[LAD] Experience driven design and Linux Audio

Harry van Haaren harryhaaren at gmail.com
Wed Oct 1 10:03:13 UTC 2014

Hi all,

There's a lot of interesting points brought up: I've only just had the
time to read them, and reply to the points that most speak to me (the
individual) and me (as OpenAV).

Charles Henry wrote:
> There does not currently exist a company that is credibly making a complete, whole-system design approach to problems such as audio recording and live sound processing.
There are various companies working on this type of integration
though: there are various HW/SW combo that works with a computer, and
integrates very well: sure they're not selling the PC yet: but it
won't be long I think. Actually they're probably working on developing
that right now :D
(example that I worked with http://www.presonus.com/products/StudioLive-16.0.2 )

Charles Henry also wrote:
> To change: incentive structure.  There must be some kind of initiative (non-profit or other organization) that appeals to developers and meets the economic constraints of the world we live in, to be feasible.
Agreed: with my OpenAV hat on, that's something that I'm thinking
about and concidering how I can earn a living somehow by developing
open music software.

Fons wrote:
> there's one significant difference between the users who expect everything (including thinking) to be done for them, and those who are prepared to learn: the latter will say 'thank you'.
Agreed, I also feel that doing the thinking for a user of a piece of
software is not the right thing: I have no issue with a user having to
spend time to learn to use a domain and tool. What I do want to note
here, is that said user should not have to learn an unrelated-domain,
in order to use the software in the target domain.

In my opinion, the learning curve is too steep (or perhaps more
accurately too board) for musicians starting to use linux-audio.

Louigi Verona wrote:
> I will probably record a podcast lil later
Cool, looking forward to your opinion as a user.

Tom wrote:
> Looking at one of the slides.. i find it a strange idea that a CEO would do the (software, "UX") design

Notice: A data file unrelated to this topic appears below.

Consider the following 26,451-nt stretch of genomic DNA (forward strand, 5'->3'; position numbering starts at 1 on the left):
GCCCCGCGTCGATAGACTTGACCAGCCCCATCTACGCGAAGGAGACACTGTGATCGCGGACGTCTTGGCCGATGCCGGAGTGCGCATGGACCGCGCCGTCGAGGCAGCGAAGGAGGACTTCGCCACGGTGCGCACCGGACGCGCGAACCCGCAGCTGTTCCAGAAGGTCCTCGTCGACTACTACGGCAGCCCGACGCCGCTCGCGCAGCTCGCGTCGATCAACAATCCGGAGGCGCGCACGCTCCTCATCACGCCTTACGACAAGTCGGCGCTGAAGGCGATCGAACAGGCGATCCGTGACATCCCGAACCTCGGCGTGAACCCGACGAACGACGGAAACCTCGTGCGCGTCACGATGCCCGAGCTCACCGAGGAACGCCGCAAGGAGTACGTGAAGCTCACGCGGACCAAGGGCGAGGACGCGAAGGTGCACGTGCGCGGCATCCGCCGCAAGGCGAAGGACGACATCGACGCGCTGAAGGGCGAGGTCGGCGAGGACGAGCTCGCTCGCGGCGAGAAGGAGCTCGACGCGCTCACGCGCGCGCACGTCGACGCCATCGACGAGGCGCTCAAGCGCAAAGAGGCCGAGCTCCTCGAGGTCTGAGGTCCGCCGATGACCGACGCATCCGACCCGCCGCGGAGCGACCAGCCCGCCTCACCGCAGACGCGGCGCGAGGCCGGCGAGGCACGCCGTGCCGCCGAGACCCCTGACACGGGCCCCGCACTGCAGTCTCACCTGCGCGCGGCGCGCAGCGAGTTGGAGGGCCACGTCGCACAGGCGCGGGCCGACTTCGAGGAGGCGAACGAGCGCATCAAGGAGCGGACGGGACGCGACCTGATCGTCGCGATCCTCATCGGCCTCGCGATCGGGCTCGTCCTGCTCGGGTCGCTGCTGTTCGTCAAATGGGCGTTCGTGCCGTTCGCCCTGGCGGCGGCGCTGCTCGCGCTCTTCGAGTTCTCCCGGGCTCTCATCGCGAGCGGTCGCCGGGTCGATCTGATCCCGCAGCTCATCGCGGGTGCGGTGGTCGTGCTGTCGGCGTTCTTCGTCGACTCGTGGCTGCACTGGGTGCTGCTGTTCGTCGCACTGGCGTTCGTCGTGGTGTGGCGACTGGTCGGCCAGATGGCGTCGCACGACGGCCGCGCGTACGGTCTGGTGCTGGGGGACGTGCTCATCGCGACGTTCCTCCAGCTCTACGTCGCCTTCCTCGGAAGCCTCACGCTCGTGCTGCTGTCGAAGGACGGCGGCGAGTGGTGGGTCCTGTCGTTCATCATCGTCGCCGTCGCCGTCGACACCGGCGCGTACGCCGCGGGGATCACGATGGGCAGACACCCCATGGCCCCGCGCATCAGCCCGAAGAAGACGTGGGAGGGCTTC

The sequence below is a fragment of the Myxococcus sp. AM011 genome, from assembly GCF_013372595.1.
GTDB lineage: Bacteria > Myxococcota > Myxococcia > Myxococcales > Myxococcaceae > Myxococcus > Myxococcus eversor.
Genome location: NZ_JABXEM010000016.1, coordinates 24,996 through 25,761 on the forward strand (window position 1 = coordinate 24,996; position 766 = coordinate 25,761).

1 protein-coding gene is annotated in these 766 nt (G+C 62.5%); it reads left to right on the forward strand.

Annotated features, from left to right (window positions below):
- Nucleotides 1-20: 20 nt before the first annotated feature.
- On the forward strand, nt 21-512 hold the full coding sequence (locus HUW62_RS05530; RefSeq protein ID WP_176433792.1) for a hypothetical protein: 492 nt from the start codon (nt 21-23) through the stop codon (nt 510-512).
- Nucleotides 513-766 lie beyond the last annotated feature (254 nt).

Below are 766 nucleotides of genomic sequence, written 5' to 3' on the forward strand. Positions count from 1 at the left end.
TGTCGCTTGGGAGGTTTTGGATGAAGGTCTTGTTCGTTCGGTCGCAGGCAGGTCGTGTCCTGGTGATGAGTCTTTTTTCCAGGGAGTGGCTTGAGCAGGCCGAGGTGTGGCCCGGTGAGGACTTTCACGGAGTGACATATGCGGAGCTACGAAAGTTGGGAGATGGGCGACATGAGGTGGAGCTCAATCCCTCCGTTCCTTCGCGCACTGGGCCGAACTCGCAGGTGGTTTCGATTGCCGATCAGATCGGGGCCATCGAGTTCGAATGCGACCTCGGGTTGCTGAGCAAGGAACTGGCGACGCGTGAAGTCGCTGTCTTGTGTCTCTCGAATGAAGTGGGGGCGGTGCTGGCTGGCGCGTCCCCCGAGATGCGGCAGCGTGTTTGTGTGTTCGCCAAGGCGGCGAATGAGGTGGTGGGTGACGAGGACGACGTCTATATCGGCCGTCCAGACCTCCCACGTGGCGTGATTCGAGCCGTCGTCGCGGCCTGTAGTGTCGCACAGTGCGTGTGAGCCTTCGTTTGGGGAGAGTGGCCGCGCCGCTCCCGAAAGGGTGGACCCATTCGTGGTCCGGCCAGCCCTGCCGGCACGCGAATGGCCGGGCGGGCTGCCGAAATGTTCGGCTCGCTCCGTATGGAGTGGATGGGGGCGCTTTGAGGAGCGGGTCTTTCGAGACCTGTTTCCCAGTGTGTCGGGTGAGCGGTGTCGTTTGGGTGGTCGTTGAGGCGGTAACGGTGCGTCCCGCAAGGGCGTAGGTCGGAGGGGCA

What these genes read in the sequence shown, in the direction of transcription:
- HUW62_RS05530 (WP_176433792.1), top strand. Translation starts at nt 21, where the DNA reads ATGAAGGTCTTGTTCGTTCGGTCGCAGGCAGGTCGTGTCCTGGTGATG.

Indeed: and I don't agree with everything in the talk; this is a good example.

Tom also wrote:
> Hiding behind the term "professional" to describe software, that is in fact just a cumbersome pile of crap (and thus professional) is another "strategy" i can observe
It is easy to have bad/overly-complicated workflow in a piece of
software, and call it "professional" to make up for it. That's pretty
much exactly why I started this thread: thanks for making it obvious
to me :)

Paul Davis wrote:
> it isn't about being a professional or not
In my opinion its about creating software that caters for a workflow,
or "use case" if that's a term you prefer. This is about designing
software for a particular use-case, and *then* focussing on the
experience while using it.

The talk mentions "the age of experience", perhaps I interchange the
word "workflow" and "experience" sometimes. A smooth workflow provides
a good experience.

And certain use-cases are catered for very well by certain programs
*features*, but the *experience* or *workflow* of using it is not
something that I feel is somewhat lacking.

Flo wrote:
> I'm an enthusiast and I don't need shiny tools and integration. I need well designed (software design, separation of concern, multiple ways of interfacing, language bindings, etc.) building blocks to tinker and experiment with.
And I understand that there is a need for software to cater for your
use case, or preferred workflow too. That's the lower-left quadrant in
the talk: "Open Features-driven" tools. Very powerful when in very
capable hands.

Its users who would prefer a smooth experience that do not have
software available to them on linux audio right now. And its designing
and building software in that domain that I'm interested in (both as
"me", and OpenAV).

Cheers, -Harry



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